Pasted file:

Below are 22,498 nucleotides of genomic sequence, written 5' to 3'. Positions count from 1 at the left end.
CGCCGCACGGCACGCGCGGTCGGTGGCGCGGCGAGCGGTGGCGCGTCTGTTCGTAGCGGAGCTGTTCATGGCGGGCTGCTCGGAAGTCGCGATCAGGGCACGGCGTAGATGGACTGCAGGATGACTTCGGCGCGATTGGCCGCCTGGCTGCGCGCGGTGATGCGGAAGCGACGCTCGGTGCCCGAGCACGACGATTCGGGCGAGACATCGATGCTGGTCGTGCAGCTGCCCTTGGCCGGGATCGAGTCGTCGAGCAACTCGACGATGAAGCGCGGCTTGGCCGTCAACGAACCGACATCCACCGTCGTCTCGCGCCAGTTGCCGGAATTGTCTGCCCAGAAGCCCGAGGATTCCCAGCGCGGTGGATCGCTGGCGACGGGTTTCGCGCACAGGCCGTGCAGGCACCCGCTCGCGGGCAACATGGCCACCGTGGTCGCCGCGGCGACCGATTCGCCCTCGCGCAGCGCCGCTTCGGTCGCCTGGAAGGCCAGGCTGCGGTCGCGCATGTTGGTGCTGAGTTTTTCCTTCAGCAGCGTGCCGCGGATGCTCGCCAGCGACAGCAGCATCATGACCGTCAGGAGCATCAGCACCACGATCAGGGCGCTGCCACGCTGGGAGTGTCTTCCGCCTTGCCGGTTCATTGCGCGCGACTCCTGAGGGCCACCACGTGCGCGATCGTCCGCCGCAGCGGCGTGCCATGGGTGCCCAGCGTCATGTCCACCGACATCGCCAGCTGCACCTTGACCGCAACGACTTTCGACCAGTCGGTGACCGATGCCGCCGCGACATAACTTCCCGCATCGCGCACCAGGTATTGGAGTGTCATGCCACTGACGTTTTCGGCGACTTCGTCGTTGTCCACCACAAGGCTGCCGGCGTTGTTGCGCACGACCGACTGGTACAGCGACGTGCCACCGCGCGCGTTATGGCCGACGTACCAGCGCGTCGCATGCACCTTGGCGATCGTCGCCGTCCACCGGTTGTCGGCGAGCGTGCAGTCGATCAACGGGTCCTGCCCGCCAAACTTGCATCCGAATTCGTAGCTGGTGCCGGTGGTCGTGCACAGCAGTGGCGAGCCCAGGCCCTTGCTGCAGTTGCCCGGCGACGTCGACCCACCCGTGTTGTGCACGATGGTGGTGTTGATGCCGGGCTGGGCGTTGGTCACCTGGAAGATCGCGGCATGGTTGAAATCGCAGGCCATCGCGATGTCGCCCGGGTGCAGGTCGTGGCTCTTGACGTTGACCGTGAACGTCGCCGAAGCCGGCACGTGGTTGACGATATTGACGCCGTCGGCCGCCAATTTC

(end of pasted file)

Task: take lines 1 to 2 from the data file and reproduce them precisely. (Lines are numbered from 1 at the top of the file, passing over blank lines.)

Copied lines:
Below are 22,498 nucleotides of genomic sequence, written 5' to 3'. Positions count from 1 at the left end.
CGCCGCACGGCACGCGCGGTCGGTGGCGCGGCGAGCGGTGGCGCGTCTGTTCGTAGCGGAGCTGTTCATGGCGGGCTGCTCGGAAGTCGCGATCAGGGCACGGCGTAGATGGACTGCAGGATGACTTCGGCGCGATTGGCCGCCTGGCTGCGCGCGGTGATGCGGAAGCGACGCTCGGTGCCCGAGCACGACGATTCGGGCGAGACATCGATGCTGGTCGTGCAGCTGCCCTTGGCCGGGATCGAGTCGTCGAGCAACTCGACGATGAAGCGCGGCTTGGCCGTCAACGAACCGACATCCACCGTCGTCTCGCGCCAGTTGCCGGAATTGTCTGCCCAGAAGCCCGAGGATTCCCAGCGCGGTGGATCGCTGGCGACGGGTTTCGCGCACAGGCCGTGCAGGCACCCGCTCGCGGGCAACATGGCCACCGTGGTCGCCGCGGCGACCGATTCGCCCTCGCGCAGCGCCGCTTCGGTCGCCTGGAAGGCCAGGCTGCGGTCGCGCATGTTGGTGCTGAGTTTTTCCTTCAGCAGCGTGCCGCGGATGCTCGCCAGCGACAGCAGCATCATGACCGTCAGGAGCATCAGCACCACGATCAGGGCGCTGCCACGCTGGGAGTGTCTTCCGCCTTGCCGGTTCATTGCGCGCGACTCCTGAGGGCCACCACGTGCGCGATCGTCCGCCGCAGCGGCGTGCCATGGGTGCCCAGCGTCATGTCCACCGACATCGCCAGCTGCACCTTGACCGCAACGACTTTCGACCAGTCGGTGACCGATGCCGCCGCGACATAACTTCCCGCATCGCGCACCAGGTATTGGAGTGTCATGCCACTGACGTTTTCGGCGACTTCGTCGTTGTCCACCACAAGGCTGCCGGCGTTGTTGCGCACGACCGACTGGTACAGCGACGTGCCACCGCGCGCGTTATGGCCGACGTACCAGCGCGTCGCATGCACCTTGGCGATCGTCGCCGTCCACCGGTTGTCGGCGAGCGTGCAGTCGATCAACGGGTCCTGCCCGCCAAACTTGCATCCGAATTCGTAGCTGGTGCCGGTGGTCGTGCACAGCAGTGGCGAGCCCAGGCCCTTGCTGCAGTTGCCCGGCGACGTCGACCCACCCGTGTTGTGCACGATGGTGGTGTTGATGCCGGGCTGGGCGTTGGTCACCTGGAAGATCGCGGCATGGTTGAAATCGCAGGCCATCGCGATGTCGCCCGGGTGCAGGTCGTGGCTCTTGACGTTGACCGTGAACGTCGCCGAAGCCGGCACGTGGTTGACGATATTGACGCCGTCGGCCGCCAATTTC